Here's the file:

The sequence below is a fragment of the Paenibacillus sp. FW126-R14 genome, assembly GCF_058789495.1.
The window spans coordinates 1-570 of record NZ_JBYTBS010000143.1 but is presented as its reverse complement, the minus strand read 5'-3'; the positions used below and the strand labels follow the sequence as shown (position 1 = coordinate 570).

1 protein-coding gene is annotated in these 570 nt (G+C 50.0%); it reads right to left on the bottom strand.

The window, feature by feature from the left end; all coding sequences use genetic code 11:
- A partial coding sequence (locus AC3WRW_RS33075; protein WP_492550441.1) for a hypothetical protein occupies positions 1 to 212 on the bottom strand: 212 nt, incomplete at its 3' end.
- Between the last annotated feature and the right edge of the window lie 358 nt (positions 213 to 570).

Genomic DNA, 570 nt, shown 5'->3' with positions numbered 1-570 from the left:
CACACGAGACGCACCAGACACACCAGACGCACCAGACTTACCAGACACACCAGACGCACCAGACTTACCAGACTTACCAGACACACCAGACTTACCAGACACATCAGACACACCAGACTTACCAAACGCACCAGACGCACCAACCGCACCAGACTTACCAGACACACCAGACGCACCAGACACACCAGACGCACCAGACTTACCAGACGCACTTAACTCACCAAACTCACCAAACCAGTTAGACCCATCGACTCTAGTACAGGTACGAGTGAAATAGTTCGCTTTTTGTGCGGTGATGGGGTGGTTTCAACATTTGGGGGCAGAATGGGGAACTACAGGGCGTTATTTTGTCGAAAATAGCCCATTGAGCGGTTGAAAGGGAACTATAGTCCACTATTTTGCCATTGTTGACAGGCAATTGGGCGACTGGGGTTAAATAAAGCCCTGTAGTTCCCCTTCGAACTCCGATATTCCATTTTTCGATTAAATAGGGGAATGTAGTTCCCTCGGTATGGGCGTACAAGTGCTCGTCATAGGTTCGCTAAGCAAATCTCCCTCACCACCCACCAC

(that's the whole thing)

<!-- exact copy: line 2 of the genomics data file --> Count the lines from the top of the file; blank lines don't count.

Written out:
The window spans coordinates 1-570 of record NZ_JBYTBS010000143.1 but is presented as its reverse complement, the minus strand read 5'-3'; the positions used below and the strand labels follow the sequence as shown (position 1 = coordinate 570).